Bo Xilai was Chongqing's Communist Party Chief, and he was instrumental in transforming Chongqing into the sprawling megacity it is today. He was notable for his hard-handed crackdown on the city's organised crime and in promoting China's communist past by bringing back 'red songs' - patriotic songs which glorify the Communist Party - back to Chongqing's streets and media.

The spark that started a fire


On 2 February 2012, Chongqing's police chief Wang Lijun, who publicly has close ties with Bo Xilai's family, was demoted to a lesser position. This is the first public confirmation that Wang has fallen out with Bo. Four days later, Wang allegedly visited the US consulate in Chengdu, near Chongqing to seek political asylum. It was said that he claimed to possess evidence incriminating top Chinese party officials, and feared for his safety. He was later escorted to Beijing by Chinese security agents.

On 15 March, Bo Xilai is stripped from his position as Chongqing's party chief, and he was suspended from the Communist Party's politburo and Central Committee. There are a few reasons which were speculated to be the cause of his removal:
  • His hard-handed crackdown on corruption and criminal practices, which include the removal of city officials involved in criminal syndicates, irked many. They framed Bo in a plot for vengeance.
  • Bo himself is involved in corruption
  • His poor handling of the Wang Lijun incident (Wang is the police chief who went to seek refuge at the US consulate) cost him his trust among China's top leaders. Premier Wen Jiabao did indirectly criticise Bo's handling of the incident.

In a dramatic turn of events, a leaked audio recording suggests that Bo Xilai and Wang Lijun fell out when the police chief told his boss of an investigation into Mr Bo's family. Another rumour suggests Mr Bo could be linked to the death of a British businessman, Neil Heywood, who died in Chongqing last November.

It was later announced that Bo's wife is being investigated for Heywood's murder. Speculation was rife. It is thought that Gu Kailai asked Heywood to help her move a large sum of money overseas, and she became angry and plotted to kill Heywood after he demanded a larger cut (or commission) of the transfer, else he will expose her possibly illegal dealings.

Sources:

Key Players


The BBC has profiled the key players of the Bo Xilai scandal in the followign article. (Source: Bo Xilai scandal: Key players, BBC)

The suspected murder of British businessman Neil Heywood in the sprawling south-western Chinese city of Chonqing has gripped people both in China and around the world.

It has led to the dismissal of Chongqing party boss Bo Xilai and a murder investigation, which names his wife Gu Kailai as a suspect.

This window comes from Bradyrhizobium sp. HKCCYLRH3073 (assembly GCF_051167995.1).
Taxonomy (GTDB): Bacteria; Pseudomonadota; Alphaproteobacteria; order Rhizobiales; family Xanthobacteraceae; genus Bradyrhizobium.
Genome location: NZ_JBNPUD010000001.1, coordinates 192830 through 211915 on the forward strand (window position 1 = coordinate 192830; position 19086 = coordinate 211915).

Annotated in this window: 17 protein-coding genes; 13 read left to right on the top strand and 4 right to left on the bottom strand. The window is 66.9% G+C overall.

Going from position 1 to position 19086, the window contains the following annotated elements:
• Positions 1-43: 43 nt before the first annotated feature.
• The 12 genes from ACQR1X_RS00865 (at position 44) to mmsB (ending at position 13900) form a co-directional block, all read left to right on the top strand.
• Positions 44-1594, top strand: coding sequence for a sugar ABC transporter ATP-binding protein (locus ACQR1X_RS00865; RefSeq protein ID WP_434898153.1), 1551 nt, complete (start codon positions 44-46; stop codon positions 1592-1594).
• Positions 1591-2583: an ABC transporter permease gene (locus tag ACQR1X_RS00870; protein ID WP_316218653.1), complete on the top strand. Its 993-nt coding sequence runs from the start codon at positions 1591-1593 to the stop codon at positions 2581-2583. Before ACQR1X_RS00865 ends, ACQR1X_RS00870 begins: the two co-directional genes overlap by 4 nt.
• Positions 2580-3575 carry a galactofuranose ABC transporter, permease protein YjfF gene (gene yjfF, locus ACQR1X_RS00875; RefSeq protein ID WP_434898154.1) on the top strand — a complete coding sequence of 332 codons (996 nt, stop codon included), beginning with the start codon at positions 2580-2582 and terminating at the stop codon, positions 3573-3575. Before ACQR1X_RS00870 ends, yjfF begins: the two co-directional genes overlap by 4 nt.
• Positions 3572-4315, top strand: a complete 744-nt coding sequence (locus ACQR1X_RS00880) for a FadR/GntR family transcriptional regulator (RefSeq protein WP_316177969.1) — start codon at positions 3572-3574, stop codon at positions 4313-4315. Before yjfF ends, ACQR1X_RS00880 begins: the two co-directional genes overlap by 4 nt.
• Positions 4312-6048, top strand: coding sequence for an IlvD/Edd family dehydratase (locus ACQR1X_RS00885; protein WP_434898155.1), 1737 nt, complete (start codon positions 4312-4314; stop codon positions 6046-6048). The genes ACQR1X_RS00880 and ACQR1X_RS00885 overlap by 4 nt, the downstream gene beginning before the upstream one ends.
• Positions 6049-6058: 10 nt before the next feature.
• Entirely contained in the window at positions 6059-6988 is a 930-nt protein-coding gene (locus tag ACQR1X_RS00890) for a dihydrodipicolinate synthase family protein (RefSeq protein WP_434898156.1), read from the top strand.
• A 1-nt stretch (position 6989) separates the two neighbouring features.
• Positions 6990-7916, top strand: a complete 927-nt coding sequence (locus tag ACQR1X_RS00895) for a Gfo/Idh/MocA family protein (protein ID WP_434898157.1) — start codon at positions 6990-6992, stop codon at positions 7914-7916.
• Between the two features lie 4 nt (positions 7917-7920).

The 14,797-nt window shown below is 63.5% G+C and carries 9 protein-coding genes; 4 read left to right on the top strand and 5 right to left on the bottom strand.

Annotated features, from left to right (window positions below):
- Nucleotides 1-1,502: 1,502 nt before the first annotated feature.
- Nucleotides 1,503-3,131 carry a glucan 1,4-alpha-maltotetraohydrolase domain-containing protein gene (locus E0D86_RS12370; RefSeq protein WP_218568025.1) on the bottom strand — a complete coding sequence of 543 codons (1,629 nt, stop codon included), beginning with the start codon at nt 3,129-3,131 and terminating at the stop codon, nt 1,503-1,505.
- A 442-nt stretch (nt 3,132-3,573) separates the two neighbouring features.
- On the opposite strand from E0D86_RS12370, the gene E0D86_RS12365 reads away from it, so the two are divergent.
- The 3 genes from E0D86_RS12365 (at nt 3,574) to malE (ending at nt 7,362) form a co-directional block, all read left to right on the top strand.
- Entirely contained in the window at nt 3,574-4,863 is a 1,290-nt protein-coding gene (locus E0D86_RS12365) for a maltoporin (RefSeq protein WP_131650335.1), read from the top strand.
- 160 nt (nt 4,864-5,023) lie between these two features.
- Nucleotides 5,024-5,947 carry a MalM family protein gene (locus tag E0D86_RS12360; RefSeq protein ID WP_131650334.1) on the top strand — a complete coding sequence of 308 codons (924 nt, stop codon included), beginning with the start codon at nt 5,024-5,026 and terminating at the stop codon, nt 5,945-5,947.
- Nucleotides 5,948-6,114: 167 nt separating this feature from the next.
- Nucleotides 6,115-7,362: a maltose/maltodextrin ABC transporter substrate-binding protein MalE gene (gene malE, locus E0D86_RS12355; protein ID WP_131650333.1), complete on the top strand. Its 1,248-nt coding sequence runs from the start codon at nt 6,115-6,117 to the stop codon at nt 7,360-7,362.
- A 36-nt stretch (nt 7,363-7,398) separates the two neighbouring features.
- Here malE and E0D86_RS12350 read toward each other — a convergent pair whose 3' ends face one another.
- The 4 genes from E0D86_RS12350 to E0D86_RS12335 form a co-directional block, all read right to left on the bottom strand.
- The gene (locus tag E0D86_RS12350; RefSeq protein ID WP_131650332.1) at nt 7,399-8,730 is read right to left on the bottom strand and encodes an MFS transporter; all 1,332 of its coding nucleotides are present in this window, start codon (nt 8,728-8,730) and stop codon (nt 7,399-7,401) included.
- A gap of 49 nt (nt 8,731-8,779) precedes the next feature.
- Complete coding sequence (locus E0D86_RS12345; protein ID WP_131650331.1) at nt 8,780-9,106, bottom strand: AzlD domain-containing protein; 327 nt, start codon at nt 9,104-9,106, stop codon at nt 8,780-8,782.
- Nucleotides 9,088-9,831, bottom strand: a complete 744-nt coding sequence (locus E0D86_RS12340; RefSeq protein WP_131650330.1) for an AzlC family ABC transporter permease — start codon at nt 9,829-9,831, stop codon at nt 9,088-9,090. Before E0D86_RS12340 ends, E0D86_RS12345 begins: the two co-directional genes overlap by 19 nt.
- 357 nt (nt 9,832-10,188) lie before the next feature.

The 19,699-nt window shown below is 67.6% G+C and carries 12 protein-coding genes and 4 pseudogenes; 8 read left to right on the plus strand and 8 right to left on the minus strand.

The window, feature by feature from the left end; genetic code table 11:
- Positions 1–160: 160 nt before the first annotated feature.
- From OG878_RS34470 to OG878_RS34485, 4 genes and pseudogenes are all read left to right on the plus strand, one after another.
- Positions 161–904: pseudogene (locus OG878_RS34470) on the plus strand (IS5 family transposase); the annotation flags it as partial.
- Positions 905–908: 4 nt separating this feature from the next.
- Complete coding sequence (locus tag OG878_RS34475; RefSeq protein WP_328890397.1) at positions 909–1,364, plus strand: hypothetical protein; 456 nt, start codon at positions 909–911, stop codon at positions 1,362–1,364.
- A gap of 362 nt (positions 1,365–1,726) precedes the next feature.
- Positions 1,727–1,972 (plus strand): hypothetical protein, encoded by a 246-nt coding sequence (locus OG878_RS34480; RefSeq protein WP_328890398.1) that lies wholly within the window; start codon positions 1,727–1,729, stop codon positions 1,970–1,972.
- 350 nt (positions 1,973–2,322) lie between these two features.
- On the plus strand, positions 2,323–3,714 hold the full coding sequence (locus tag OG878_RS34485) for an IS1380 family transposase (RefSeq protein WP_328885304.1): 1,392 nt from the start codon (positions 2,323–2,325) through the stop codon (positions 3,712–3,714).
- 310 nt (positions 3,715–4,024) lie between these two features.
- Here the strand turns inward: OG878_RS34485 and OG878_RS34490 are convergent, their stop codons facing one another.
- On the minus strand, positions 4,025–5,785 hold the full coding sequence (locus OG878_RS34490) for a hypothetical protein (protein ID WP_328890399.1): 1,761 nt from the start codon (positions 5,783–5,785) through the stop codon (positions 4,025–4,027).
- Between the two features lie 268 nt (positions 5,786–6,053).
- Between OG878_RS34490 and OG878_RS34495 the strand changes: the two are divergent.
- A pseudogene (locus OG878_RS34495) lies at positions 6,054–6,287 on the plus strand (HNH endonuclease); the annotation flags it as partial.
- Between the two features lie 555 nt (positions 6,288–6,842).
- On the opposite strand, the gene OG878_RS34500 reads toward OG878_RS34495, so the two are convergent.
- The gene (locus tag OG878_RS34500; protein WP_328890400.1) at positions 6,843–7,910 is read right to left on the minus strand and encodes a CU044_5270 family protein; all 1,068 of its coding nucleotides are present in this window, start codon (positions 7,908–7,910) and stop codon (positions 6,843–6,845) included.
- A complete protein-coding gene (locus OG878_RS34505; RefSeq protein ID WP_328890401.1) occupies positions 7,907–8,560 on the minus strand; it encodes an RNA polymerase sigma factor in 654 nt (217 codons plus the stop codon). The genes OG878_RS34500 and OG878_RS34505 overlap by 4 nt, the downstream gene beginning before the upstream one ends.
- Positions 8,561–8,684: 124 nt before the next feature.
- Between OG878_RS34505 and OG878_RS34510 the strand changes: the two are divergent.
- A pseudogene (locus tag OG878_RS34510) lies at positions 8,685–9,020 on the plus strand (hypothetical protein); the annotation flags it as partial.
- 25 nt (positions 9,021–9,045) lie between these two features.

But the ramifications of the case are wider having triggered one of the biggest scandals to hit China's Communist Party in recent times, and exposing political divisions behind the scenes.

Bo Xilai

The once-popular politician Mr Bo was a favourite to be promoted this year
The once-popular politician Mr Bo was a favourite to be promoted this year

Bo Xilai, 62, was once a top politician tipped for high office.
He has been described as the nearest thing China has to a Western-style politician.
Son of a famous communist hero, he ran the big coastal city of Dalian and became commerce minister before becoming Communist Party chief of Chongqing.
Mr Bo is known for launching two high-profile campaigns in Chongqing - one to promote China's communist past and the other to crack down on the city's organised crime.
He was also known to be at home in front of the cameras and enjoyed pushing his policies in public.
The scandal surrounding the death of Mr Heywood, however, and the incident involving his former aide Wang Lijun's visit to the US consulate appear to have triggered his fall from grace.
Mr Bo was removed as Chongqing party chief on 15 March. It was reported on 10 April that he had also been suspended from the Communist Party's hugely powerful 25-member politburo and Central Committee.
He is now under investigation by the Communist Party for "serious discipline violations".


Neil Heywood

Circumstances surrounding Mr Heywood's death have caused a political scandal in China
Circumstances surrounding Mr Heywood's death have caused a political scandal in China

The death of 41-year-old British businessman Neil Heywood is at the heart of the scandal.
Born in 1970, Mr Heywood was educated at Harrow School and Warwick University.
He had lived in China from the early 1990s, where he learned fluent Mandarin. He was a consultant to foreign businesses seeking investment in China, setting up several companies and advising clients.
Mr Heywood married a Chinese woman, Wang Lulu, and had two children with her.
It was while living in the north-eastern port city of Dalian in the mid-1990s that he met the mayor, Bo Xilai, and his wife Gu Kailai.
By 2007, Mr Bo had been appointed Communist Party chief of Chongqing. While the full extent of Mr Bo and Mr Heywood's association is not clear, their relationship became strained by 2010, according to some reports.
Mr Heywood was found dead on 15 November 2011 at a hotel in Chongqing.
Chongqing's Public Security Bureau told British consular officials of Mr Heywood's death by fax. Chinese officials said the cause of his death was "overconsumption of alcohol", which surprised many friends who remember a man who drank in moderation.
Mr Heywood's body was then cremated, a decision taken by his family.
Unconfirmed reports in China have since suggested Mr Heywood may have died from cyanide poisoning.

Gu Kailai

Gu Kailai, a lawyer by profession, is under investigation for homicide
Gu Kailai, a lawyer by profession, is under investigation for homicide

Gu Kailai, also known as Horus Kai, is said to be about 52 years old.
Her father was General Gu Jingsheng, a prominent revolutionary in the years before the Communist Party took power.
As a young girl, Ms Gu was forced to work in a butcher's and a textile factory during the chaotic Cultural Revolution.
Ms Gu met Mr Bo in 1984 in Liaoning province while on a field trip looking into environmental art. The couple have one son, Bo Guagua, who is now at Harvard University in the US.